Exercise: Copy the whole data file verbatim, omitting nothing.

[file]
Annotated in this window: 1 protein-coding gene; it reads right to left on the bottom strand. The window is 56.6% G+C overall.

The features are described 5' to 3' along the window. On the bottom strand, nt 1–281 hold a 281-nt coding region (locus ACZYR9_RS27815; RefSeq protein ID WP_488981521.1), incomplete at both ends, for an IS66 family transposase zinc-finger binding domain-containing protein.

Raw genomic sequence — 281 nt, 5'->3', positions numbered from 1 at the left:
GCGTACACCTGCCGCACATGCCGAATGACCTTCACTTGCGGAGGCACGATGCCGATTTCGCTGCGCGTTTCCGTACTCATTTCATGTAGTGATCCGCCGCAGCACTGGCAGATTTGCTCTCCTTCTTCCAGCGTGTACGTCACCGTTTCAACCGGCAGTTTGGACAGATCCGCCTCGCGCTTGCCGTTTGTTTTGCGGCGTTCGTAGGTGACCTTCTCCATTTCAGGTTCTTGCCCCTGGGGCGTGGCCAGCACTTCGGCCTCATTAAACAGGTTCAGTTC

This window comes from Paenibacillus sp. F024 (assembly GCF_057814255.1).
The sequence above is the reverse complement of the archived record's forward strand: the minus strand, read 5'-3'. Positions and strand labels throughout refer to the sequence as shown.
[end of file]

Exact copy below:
Annotated in this window: 1 protein-coding gene; it reads right to left on the bottom strand. The window is 56.6% G+C overall.

The features are described 5' to 3' along the window. On the bottom strand, nt 1–281 hold a 281-nt coding region (locus ACZYR9_RS27815; RefSeq protein ID WP_488981521.1), incomplete at both ends, for an IS66 family transposase zinc-finger binding domain-containing protein.

Raw genomic sequence — 281 nt, 5'->3', positions numbered from 1 at the left:
GCGTACACCTGCCGCACATGCCGAATGACCTTCACTTGCGGAGGCACGATGCCGATTTCGCTGCGCGTTTCCGTACTCATTTCATGTAGTGATCCGCCGCAGCACTGGCAGATTTGCTCTCCTTCTTCCAGCGTGTACGTCACCGTTTCAACCGGCAGTTTGGACAGATCCGCCTCGCGCTTGCCGTTTGTTTTGCGGCGTTCGTAGGTGACCTTCTCCATTTCAGGTTCTTGCCCCTGGGGCGTGGCCAGCACTTCGGCCTCATTAAACAGGTTCAGTTC

This window comes from Paenibacillus sp. F024 (assembly GCF_057814255.1).
The sequence above is the reverse complement of the archived record's forward strand: the minus strand, read 5'-3'. Positions and strand labels throughout refer to the sequence as shown.